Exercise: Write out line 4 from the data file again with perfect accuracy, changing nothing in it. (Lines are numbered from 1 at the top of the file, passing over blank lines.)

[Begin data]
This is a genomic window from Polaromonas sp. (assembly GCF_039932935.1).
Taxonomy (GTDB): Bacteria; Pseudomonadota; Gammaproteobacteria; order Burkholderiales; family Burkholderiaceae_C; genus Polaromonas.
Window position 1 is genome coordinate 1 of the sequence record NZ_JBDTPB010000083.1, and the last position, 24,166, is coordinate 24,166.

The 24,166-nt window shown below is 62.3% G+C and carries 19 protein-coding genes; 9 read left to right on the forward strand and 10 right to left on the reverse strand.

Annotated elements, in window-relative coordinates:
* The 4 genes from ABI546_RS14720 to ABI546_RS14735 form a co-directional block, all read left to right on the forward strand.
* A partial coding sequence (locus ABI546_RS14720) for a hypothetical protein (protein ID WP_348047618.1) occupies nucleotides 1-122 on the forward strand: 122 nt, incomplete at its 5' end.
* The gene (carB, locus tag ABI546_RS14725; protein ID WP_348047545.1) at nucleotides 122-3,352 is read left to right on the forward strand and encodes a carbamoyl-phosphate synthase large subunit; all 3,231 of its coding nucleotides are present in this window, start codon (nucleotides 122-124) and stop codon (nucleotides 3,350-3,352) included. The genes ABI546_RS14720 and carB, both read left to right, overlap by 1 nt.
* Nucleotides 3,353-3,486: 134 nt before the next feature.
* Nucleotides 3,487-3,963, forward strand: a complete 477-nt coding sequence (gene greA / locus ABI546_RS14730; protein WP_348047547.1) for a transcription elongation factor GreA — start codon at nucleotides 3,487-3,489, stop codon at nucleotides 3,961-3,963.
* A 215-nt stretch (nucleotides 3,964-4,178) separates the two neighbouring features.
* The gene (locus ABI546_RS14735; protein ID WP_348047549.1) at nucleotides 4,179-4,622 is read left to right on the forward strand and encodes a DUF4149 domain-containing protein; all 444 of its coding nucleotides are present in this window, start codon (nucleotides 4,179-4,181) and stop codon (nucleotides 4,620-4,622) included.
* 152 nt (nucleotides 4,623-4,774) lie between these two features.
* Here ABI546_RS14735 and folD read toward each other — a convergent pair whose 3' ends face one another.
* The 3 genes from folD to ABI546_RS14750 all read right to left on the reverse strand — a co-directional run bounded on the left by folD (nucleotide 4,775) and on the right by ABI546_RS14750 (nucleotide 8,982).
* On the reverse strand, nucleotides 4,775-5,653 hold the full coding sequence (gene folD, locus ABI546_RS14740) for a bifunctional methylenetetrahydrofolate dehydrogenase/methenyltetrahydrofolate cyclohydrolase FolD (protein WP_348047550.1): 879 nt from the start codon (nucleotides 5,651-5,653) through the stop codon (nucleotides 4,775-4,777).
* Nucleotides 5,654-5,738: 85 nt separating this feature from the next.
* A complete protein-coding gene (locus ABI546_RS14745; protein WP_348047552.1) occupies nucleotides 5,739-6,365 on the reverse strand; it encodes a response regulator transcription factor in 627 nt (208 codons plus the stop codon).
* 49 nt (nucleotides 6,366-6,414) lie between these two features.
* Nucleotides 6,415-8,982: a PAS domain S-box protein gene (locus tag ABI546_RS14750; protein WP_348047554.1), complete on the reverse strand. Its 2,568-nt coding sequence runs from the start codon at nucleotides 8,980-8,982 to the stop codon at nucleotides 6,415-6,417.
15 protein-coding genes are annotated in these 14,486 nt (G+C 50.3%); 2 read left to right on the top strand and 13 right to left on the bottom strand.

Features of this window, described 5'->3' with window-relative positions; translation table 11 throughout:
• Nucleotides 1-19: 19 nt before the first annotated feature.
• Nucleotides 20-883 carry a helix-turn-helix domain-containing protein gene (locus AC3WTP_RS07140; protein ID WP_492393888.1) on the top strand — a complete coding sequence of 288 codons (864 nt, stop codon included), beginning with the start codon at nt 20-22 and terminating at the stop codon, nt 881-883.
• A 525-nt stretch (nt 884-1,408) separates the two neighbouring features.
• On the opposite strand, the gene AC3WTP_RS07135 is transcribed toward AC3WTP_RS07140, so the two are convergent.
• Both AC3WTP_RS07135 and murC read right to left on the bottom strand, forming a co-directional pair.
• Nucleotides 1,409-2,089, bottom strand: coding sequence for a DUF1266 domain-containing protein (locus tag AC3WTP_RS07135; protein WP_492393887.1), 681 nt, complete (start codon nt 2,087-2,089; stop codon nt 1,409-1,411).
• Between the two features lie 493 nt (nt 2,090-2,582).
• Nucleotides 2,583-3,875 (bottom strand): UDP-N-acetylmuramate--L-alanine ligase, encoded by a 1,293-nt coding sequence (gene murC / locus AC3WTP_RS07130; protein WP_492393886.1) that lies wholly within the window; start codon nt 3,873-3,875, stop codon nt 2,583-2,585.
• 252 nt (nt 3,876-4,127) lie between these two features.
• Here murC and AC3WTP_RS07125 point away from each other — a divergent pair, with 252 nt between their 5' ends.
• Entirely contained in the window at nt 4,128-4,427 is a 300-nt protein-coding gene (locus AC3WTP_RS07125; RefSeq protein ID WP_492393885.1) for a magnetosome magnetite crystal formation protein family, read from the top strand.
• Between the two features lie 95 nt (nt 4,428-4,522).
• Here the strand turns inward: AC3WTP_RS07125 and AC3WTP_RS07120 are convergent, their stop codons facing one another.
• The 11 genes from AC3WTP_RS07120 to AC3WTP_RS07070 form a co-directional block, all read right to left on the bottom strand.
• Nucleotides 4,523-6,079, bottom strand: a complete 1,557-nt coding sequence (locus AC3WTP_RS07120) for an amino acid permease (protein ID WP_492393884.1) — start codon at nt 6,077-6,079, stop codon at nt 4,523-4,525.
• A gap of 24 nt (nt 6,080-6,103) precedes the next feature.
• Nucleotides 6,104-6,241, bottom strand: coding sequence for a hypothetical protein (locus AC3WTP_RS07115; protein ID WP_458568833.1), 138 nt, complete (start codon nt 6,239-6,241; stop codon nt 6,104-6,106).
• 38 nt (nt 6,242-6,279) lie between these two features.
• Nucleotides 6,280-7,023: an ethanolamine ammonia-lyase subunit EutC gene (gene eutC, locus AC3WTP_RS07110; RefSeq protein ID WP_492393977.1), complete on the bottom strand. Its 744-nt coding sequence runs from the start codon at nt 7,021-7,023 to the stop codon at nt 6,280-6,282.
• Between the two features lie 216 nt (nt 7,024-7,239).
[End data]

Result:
The 24,166-nt window shown below is 62.3% G+C and carries 19 protein-coding genes; 9 read left to right on the forward strand and 10 right to left on the reverse strand.